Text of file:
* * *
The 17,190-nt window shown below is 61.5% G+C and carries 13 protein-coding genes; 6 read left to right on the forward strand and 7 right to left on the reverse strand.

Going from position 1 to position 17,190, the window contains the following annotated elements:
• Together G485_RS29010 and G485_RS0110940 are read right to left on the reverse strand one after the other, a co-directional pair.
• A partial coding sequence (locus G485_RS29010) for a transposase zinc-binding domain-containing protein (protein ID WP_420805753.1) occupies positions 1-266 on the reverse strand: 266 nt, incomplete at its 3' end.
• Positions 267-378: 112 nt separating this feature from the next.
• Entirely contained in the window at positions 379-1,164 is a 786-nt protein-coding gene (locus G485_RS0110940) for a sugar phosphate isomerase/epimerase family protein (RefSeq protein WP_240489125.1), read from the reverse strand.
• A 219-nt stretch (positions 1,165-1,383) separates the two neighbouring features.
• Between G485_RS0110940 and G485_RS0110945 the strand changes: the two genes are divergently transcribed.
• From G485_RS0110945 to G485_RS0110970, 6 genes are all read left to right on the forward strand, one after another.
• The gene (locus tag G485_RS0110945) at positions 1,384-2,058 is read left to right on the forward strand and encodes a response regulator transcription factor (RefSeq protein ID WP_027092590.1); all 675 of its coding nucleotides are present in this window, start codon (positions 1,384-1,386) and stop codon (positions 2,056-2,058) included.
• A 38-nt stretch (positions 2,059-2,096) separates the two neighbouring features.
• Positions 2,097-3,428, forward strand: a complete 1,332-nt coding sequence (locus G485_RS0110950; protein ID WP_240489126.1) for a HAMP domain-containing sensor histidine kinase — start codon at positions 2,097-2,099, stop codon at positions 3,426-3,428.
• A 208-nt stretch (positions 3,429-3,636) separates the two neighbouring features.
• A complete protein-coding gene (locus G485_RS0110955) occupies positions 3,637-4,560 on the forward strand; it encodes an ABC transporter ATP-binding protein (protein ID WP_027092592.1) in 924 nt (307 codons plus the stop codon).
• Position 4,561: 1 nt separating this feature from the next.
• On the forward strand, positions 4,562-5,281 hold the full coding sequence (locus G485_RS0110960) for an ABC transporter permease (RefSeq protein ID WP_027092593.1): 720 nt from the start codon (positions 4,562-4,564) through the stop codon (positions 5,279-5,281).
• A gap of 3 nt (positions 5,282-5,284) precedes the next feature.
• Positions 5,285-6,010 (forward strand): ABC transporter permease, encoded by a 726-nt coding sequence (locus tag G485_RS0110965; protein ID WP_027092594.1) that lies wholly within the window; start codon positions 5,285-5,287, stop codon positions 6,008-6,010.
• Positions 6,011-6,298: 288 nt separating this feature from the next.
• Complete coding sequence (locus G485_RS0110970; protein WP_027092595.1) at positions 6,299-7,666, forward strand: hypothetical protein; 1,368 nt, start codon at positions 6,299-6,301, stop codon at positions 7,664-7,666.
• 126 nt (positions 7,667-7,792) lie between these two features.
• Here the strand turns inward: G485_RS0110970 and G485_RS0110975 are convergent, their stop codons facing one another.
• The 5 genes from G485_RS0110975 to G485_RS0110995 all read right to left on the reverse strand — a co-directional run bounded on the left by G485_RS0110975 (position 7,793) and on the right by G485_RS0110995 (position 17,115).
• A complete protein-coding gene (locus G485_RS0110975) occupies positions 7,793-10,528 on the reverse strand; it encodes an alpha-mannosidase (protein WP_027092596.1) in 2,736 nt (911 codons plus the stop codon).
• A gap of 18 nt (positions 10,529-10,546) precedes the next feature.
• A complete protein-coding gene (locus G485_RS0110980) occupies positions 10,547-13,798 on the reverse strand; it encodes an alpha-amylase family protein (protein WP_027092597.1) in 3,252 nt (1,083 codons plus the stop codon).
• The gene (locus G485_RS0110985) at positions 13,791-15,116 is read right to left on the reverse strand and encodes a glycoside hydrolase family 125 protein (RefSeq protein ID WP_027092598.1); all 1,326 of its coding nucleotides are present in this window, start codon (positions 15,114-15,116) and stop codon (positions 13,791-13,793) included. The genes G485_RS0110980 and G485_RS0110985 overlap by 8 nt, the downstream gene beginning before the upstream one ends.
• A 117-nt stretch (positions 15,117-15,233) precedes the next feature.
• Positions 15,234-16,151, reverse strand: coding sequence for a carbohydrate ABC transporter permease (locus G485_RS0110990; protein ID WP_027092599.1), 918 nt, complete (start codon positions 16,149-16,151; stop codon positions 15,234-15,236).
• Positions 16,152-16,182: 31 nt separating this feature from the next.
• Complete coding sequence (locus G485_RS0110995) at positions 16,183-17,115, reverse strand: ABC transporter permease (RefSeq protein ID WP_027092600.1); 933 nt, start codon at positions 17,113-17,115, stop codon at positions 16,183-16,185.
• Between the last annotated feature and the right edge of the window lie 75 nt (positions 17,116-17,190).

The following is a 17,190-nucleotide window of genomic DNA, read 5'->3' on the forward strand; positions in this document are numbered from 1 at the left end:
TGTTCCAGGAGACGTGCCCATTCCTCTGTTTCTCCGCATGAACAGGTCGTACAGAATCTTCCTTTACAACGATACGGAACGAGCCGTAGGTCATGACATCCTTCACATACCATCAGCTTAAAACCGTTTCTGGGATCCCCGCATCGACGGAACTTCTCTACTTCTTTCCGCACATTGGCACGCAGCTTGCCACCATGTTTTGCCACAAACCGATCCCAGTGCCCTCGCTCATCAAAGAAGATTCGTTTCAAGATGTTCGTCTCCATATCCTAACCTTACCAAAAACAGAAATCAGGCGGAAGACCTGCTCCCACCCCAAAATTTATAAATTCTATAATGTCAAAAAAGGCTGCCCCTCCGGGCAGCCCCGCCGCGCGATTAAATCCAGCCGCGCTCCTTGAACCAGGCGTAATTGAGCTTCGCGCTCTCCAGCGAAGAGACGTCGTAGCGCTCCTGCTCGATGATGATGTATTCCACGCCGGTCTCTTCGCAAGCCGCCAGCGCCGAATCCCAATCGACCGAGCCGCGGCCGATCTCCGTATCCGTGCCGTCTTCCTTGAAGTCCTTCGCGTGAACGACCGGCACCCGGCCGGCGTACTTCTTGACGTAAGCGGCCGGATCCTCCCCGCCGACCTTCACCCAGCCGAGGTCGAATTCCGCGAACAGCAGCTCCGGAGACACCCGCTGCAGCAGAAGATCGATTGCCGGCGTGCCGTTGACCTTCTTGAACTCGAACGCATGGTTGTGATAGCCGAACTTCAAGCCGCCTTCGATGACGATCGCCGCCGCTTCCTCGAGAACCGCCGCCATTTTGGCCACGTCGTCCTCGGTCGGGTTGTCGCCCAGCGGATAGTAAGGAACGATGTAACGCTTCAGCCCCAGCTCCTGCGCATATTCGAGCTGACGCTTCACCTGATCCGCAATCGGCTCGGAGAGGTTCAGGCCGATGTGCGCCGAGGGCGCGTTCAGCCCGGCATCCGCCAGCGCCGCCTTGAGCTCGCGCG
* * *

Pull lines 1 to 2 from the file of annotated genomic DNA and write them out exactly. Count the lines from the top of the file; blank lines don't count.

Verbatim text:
The 17,190-nt window shown below is 61.5% G+C and carries 13 protein-coding genes; 6 read left to right on the forward strand and 7 right to left on the reverse strand.

Going from position 1 to position 17,190, the window contains the following annotated elements: